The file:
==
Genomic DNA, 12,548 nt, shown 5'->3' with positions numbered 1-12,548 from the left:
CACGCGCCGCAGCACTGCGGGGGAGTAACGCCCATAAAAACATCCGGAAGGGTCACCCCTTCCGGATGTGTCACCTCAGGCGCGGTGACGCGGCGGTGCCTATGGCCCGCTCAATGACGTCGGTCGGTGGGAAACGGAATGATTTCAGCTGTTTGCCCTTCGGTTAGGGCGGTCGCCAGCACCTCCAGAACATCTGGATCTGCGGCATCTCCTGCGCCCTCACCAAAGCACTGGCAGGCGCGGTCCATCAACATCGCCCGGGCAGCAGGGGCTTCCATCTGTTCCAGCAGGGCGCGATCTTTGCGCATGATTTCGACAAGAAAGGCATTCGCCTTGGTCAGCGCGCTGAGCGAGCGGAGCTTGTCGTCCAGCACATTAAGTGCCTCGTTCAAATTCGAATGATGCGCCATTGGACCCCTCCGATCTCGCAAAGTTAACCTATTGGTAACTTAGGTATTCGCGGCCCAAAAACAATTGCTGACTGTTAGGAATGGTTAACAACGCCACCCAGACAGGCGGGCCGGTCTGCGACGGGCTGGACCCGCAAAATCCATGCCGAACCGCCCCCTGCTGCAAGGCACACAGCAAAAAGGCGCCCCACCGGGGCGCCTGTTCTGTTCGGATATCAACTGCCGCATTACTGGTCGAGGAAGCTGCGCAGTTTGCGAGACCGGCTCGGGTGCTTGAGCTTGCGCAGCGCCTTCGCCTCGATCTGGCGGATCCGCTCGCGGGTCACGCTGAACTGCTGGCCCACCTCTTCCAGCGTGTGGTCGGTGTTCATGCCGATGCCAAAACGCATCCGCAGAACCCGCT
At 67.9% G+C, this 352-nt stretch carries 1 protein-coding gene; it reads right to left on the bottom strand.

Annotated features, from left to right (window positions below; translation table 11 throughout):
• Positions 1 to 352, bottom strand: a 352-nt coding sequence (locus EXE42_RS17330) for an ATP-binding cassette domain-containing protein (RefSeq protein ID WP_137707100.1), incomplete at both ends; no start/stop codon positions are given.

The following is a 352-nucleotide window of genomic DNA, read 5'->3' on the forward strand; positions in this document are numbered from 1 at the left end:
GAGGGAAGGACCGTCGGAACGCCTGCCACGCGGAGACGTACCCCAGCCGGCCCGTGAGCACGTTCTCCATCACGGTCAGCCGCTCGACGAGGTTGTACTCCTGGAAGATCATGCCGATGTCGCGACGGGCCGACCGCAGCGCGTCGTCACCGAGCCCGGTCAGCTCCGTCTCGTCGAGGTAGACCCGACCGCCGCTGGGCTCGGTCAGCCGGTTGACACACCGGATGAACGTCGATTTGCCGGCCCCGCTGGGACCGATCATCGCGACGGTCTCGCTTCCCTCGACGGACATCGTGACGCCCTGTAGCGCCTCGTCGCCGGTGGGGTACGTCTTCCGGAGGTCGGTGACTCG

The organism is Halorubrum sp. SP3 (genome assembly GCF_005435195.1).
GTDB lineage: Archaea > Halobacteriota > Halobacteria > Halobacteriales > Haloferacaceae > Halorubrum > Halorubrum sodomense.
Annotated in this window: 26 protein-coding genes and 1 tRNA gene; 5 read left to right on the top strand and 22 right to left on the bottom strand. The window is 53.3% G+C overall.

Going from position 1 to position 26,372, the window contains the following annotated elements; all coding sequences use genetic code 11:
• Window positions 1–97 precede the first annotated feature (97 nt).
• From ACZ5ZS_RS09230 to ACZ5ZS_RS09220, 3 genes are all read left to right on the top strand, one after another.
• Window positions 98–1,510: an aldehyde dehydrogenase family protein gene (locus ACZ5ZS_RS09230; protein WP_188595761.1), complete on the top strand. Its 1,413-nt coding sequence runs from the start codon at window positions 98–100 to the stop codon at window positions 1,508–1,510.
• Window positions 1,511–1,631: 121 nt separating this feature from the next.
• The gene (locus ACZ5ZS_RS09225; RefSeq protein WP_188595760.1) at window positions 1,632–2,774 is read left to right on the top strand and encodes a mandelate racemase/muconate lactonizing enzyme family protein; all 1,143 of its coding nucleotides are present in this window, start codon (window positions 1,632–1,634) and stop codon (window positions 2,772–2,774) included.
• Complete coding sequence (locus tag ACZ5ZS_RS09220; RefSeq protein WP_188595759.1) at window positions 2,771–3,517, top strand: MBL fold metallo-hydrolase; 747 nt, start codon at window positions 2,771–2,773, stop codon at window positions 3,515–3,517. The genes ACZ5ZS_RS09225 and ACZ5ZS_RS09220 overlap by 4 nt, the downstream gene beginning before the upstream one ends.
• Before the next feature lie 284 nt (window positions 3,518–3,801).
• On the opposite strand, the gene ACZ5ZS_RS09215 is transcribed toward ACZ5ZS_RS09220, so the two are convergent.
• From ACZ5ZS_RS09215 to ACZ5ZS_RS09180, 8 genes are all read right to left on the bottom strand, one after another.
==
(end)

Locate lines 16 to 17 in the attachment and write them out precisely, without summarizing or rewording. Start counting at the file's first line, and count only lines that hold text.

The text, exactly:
• The gene (locus ACZ5ZS_RS09225; RefSeq protein WP_188595760.1) at window positions 1,632–2,774 is read left to right on the top strand and encodes a mandelate racemase/muconate lactonizing enzyme family protein; all 1,143 of its coding nucleotides are present in this window, start codon (window positions 1,632–1,634) and stop codon (window positions 2,772–2,774) included.
• Complete coding sequence (locus tag ACZ5ZS_RS09220; RefSeq protein WP_188595759.1) at window positions 2,771–3,517, top strand: MBL fold metallo-hydrolase; 747 nt, start codon at window positions 2,771–2,773, stop codon at window positions 3,515–3,517. The genes ACZ5ZS_RS09225 and ACZ5ZS_RS09220 overlap by 4 nt, the downstream gene beginning before the upstream one ends.